- - Monday, May 22, 2017


Many Israel-watchers don’t believe in coincidence. As they wait for President Trump to arrive, they ponder the significance of the fact that his visit is happening during the week of Jerusalem’s jubilee celebrations. Fifty years ago this week Jerusalem was liberated from Jordan, which had captured it in a war of aggression 19 years earlier.

Jerusalem Day marks the anniversary of the Six Day War in 1967, a war that Barbara Tuchman, the noted historian and best-selling author of many books, including “The Guns of August and The March of Folly: from Troy to Viet Nam,” reported on for Atlantic Monthly magazine. In September 1967, three months after the war, Tuchman wrote that geography had not been on Israel’s side:

“They had no natural obstacles on which to base a defense, no territory to yield, and no room to retreat. Unlike larger countries, they could not afford mistakes like that of France in 1914 or rebound from an initial disaster like Dunkirk or Pearl Harbor. This fact dictated a strategy … of carrying war to the enemy, and the initial strike could not be allowed to fail.”

The historian also noted, “A people considered for centuries non-fighters carried out in June against long odds the most nearly perfect military operation in modern history. Surrounded on three sides, facing vast superiority in numbers and amount of armament, fighting alone against enemies supported and equipped by a major power, and having lost the advantage of surprise, they accomplished the rarest of military feats, the attainment of exact objectives …within a given time and with absence of blunder. The war, which taken as a whole was the greatest battle ever fought in this area, shook the world…”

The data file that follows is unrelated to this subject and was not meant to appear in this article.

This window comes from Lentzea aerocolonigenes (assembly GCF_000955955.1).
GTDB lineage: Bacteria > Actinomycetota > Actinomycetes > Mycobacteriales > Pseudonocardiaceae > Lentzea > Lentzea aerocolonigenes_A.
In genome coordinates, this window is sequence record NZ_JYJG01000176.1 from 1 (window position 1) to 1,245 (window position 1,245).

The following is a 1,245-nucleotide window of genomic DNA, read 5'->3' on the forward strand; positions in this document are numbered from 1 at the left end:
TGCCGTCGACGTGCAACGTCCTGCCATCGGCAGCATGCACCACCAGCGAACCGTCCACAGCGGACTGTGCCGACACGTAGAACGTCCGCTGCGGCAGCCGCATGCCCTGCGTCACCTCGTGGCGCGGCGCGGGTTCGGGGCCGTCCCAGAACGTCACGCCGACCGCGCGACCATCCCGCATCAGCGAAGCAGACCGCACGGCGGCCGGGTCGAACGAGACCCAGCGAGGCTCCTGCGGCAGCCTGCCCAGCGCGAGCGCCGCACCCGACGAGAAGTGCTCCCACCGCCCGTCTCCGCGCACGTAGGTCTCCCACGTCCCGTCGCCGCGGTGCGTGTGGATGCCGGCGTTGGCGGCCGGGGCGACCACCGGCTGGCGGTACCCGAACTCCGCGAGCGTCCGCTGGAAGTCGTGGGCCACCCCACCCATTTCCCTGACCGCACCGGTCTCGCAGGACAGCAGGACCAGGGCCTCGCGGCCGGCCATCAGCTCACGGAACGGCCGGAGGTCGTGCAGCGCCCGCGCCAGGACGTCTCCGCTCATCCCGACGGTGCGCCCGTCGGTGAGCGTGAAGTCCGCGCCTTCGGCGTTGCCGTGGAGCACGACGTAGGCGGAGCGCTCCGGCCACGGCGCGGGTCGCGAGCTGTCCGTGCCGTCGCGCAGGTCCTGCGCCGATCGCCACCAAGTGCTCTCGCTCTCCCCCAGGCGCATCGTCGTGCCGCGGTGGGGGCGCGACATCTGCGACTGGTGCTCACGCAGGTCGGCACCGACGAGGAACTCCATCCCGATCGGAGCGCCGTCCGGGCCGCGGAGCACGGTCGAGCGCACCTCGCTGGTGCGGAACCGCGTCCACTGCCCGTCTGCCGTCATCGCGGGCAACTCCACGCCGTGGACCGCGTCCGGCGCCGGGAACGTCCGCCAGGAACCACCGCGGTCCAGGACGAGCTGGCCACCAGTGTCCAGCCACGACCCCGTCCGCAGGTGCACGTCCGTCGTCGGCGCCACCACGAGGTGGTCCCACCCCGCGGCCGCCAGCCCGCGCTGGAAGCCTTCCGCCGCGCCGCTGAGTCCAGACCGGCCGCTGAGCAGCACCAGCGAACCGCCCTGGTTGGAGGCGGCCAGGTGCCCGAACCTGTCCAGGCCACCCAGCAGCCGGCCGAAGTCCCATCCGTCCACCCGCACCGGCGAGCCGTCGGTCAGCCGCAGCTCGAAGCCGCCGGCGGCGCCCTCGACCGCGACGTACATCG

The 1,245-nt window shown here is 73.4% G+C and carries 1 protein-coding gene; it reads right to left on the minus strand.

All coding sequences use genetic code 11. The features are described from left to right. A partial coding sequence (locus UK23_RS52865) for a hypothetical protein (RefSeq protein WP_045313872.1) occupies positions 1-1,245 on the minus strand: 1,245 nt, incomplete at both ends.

As much as Israel’s victory in the Six Day War may have shaken the Middle East and the world, it had its most profound impact on Jews themselves. For 20 centuries — in daily prayers, in grace at meals, on holidays and even at their weddings – Jews remembered Jerusalem and prayed to return to it.

In June 1967 their prayers were answered. The city in which King David reigned 3,000 years ago, where King Solomon built the first Holy Temple, had finally been returned to the Jewish people.

It was a miracle, and like most miracles, it was not without problems.

In 1980, the United Nations pressured its members to move their embassies out of Jerusalem and relocate them to Tel Aviv. They complied. In response to that, Christians from all over the world united and established the International Christian Embassy in Jerusalem. Israel’s prime minister at the time, Menachem Begin, expressed his appreciation for their solidarity. “Your decision,” he said, “at a time when we were left alone by others because of our faith – was a bold act and a symbol of your closeness to us. Your gestures and your [acts] gave us the feeling that we are not alone.”

Today President Trump arrives in this ancient and vibrant city with a tight schedule for his brief visit. Will his experiences in Israel enable him to see not just its current complexities and problems, but also the depth of its meaning for Jews and gentiles alike?

As Genesis 12:3 puts it, God will bless those who bless Israel … “and through you all the peoples of the earth will be blessed.”

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